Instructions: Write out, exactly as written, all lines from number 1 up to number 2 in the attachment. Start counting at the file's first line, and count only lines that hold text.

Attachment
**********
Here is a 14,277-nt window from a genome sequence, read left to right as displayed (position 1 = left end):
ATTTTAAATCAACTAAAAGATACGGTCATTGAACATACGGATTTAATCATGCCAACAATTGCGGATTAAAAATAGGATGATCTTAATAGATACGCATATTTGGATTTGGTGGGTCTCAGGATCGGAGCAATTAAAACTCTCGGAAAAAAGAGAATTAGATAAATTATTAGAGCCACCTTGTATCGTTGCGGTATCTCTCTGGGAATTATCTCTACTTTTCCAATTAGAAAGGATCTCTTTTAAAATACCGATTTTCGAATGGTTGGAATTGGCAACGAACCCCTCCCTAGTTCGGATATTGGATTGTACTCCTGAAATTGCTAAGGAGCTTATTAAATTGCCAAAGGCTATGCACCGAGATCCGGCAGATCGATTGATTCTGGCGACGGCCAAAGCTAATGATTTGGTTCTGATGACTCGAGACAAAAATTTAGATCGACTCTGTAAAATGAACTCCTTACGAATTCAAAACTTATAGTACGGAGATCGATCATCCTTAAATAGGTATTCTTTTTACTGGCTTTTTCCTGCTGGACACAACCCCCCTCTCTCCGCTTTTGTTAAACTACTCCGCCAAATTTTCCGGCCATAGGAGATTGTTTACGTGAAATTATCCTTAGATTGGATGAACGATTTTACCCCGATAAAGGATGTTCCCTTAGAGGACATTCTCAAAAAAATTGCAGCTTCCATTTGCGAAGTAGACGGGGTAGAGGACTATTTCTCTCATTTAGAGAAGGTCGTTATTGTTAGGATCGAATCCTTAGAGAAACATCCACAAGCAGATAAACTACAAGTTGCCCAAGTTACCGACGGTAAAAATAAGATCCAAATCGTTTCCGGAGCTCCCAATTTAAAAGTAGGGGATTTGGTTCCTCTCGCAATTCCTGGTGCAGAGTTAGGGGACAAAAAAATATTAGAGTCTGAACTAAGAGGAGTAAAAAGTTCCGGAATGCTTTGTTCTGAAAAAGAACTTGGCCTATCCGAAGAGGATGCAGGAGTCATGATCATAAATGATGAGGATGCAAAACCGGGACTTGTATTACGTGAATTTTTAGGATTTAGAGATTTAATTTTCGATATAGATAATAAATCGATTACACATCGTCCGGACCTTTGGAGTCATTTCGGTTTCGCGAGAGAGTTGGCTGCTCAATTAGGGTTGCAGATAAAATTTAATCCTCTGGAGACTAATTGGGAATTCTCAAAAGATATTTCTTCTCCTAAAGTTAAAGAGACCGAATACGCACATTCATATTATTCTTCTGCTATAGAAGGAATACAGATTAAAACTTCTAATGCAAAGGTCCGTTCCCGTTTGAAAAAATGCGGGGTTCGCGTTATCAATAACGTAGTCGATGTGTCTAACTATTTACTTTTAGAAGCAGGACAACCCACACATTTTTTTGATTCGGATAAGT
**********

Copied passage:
Here is a 14,277-nt window from a genome sequence, read left to right as displayed (position 1 = left end):
ATTTTAAATCAACTAAAAGATACGGTCATTGAACATACGGATTTAATCATGCCAACAATTGCGGATTAAAAATAGGATGATCTTAATAGATACGCATATTTGGATTTGGTGGGTCTCAGGATCGGAGCAATTAAAACTCTCGGAAAAAAGAGAATTAGATAAATTATTAGAGCCACCTTGTATCGTTGCGGTATCTCTCTGGGAATTATCTCTACTTTTCCAATTAGAAAGGATCTCTTTTAAAATACCGATTTTCGAATGGTTGGAATTGGCAACGAACCCCTCCCTAGTTCGGATATTGGATTGTACTCCTGAAATTGCTAAGGAGCTTATTAAATTGCCAAAGGCTATGCACCGAGATCCGGCAGATCGATTGATTCTGGCGACGGCCAAAGCTAATGATTTGGTTCTGATGACTCGAGACAAAAATTTAGATCGACTCTGTAAAATGAACTCCTTACGAATTCAAAACTTATAGTACGGAGATCGATCATCCTTAAATAGGTATTCTTTTTACTGGCTTTTTCCTGCTGGACACAACCCCCCTCTCTCCGCTTTTGTTAAACTACTCCGCCAAATTTTCCGGCCATAGGAGATTGTTTACGTGAAATTATCCTTAGATTGGATGAACGATTTTACCCCGATAAAGGATGTTCCCTTAGAGGACATTCTCAAAAAAATTGCAGCTTCCATTTGCGAAGTAGACGGGGTAGAGGACTATTTCTCTCATTTAGAGAAGGTCGTTATTGTTAGGATCGAATCCTTAGAGAAACATCCACAAGCAGATAAACTACAAGTTGCCCAAGTTACCGACGGTAAAAATAAGATCCAAATCGTTTCCGGAGCTCCCAATTTAAAAGTAGGGGATTTGGTTCCTCTCGCAATTCCTGGTGCAGAGTTAGGGGACAAAAAAATATTAGAGTCTGAACTAAGAGGAGTAAAAAGTTCCGGAATGCTTTGTTCTGAAAAAGAACTTGGCCTATCCGAAGAGGATGCAGGAGTCATGATCATAAATGATGAGGATGCAAAACCGGGACTTGTATTACGTGAATTTTTAGGATTTAGAGATTTAATTTTCGATATAGATAATAAATCGATTACACATCGTCCGGACCTTTGGAGTCATTTCGGTTTCGCGAGAGAGTTGGCTGCTCAATTAGGGTTGCAGATAAAATTTAATCCTCTGGAGACTAATTGGGAATTCTCAAAAGATATTTCTTCTCCTAAAGTTAAAGAGACCGAATACGCACATTCATATTATTCTTCTGCTATAGAAGGAATACAGATTAAAACTTCTAATGCAAAGGTCCGTTCCCGTTTGAAAAAATGCGGGGTTCGCGTTATCAATAACGTAGTCGATGTGTCTAACTATTTACTTTTAGAAGCAGGACAACCCACACATTTTTTTGATTCGGATAAGT